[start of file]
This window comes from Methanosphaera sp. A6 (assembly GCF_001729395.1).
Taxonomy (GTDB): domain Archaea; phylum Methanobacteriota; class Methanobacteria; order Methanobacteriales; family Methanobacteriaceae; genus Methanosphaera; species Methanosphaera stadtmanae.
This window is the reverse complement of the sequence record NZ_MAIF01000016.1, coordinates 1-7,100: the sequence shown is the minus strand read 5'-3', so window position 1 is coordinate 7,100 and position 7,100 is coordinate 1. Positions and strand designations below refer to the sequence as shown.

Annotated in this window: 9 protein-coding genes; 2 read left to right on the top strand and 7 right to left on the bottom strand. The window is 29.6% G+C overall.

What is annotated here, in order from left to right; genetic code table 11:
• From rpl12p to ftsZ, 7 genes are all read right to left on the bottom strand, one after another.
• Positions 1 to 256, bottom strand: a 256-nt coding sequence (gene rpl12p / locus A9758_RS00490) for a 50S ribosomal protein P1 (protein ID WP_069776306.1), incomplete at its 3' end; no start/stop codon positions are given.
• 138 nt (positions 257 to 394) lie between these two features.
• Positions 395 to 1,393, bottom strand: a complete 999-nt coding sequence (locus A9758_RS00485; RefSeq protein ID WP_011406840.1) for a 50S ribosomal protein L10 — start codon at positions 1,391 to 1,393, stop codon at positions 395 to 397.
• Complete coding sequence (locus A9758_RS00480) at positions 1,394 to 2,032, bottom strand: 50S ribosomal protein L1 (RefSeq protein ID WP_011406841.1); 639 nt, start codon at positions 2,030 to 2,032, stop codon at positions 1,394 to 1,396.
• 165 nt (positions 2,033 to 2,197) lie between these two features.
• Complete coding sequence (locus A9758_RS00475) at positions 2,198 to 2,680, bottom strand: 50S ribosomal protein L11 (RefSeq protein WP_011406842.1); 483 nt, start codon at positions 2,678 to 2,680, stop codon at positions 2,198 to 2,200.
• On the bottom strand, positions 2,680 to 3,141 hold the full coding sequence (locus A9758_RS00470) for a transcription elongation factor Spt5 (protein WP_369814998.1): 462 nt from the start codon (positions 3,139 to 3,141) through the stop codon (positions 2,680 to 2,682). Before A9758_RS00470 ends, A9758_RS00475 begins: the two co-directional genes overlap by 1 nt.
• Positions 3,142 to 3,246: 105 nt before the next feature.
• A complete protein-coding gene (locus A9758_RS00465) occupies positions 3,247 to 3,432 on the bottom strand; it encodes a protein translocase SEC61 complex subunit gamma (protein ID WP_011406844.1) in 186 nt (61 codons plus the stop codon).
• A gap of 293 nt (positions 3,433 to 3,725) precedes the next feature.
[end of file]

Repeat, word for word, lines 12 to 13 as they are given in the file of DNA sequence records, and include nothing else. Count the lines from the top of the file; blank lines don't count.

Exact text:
• Complete coding sequence (locus A9758_RS00475) at positions 2,198 to 2,680, bottom strand: 50S ribosomal protein L11 (RefSeq protein WP_011406842.1); 483 nt, start codon at positions 2,678 to 2,680, stop codon at positions 2,198 to 2,200.
• On the bottom strand, positions 2,680 to 3,141 hold the full coding sequence (locus A9758_RS00470) for a transcription elongation factor Spt5 (protein WP_369814998.1): 462 nt from the start codon (positions 3,139 to 3,141) through the stop codon (positions 2,680 to 2,682). Before A9758_RS00470 ends, A9758_RS00475 begins: the two co-directional genes overlap by 1 nt.